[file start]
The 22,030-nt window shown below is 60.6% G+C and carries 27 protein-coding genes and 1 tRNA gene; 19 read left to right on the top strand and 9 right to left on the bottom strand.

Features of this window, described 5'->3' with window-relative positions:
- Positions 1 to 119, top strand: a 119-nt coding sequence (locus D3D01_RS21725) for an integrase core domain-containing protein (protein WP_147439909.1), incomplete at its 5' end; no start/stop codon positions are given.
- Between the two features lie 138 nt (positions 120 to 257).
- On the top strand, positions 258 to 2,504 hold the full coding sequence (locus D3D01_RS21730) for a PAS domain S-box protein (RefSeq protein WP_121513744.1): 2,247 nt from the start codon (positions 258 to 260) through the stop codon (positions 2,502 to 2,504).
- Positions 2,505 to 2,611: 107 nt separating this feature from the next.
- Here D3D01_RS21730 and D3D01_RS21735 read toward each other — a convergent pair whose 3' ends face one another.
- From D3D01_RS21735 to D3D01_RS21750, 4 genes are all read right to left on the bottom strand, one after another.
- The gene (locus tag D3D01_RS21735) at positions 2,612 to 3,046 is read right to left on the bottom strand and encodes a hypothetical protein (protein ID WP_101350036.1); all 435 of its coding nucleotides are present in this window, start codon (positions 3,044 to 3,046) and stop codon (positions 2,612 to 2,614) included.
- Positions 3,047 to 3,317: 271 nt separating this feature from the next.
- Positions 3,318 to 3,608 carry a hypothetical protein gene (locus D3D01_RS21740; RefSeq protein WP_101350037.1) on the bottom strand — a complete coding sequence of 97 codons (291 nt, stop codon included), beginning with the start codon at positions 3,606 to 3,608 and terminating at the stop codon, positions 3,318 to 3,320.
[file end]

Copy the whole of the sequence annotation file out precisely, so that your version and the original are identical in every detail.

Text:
The 22,030-nt window shown below is 60.6% G+C and carries 27 protein-coding genes and 1 tRNA gene; 19 read left to right on the top strand and 9 right to left on the bottom strand.

Features of this window, described 5'->3' with window-relative positions:
- Positions 1 to 119, top strand: a 119-nt coding sequence (locus D3D01_RS21725) for an integrase core domain-containing protein (protein WP_147439909.1), incomplete at its 5' end; no start/stop codon positions are given.
- Between the two features lie 138 nt (positions 120 to 257).
- On the top strand, positions 258 to 2,504 hold the full coding sequence (locus D3D01_RS21730) for a PAS domain S-box protein (RefSeq protein WP_121513744.1): 2,247 nt from the start codon (positions 258 to 260) through the stop codon (positions 2,502 to 2,504).
- Positions 2,505 to 2,611: 107 nt separating this feature from the next.
- Here D3D01_RS21730 and D3D01_RS21735 read toward each other — a convergent pair whose 3' ends face one another.
- From D3D01_RS21735 to D3D01_RS21750, 4 genes are all read right to left on the bottom strand, one after another.
- The gene (locus tag D3D01_RS21735) at positions 2,612 to 3,046 is read right to left on the bottom strand and encodes a hypothetical protein (protein ID WP_101350036.1); all 435 of its coding nucleotides are present in this window, start codon (positions 3,044 to 3,046) and stop codon (positions 2,612 to 2,614) included.
- Positions 3,047 to 3,317: 271 nt separating this feature from the next.
- Positions 3,318 to 3,608 carry a hypothetical protein gene (locus D3D01_RS21740; RefSeq protein WP_101350037.1) on the bottom strand — a complete coding sequence of 97 codons (291 nt, stop codon included), beginning with the start codon at positions 3,606 to 3,608 and terminating at the stop codon, positions 3,318 to 3,320.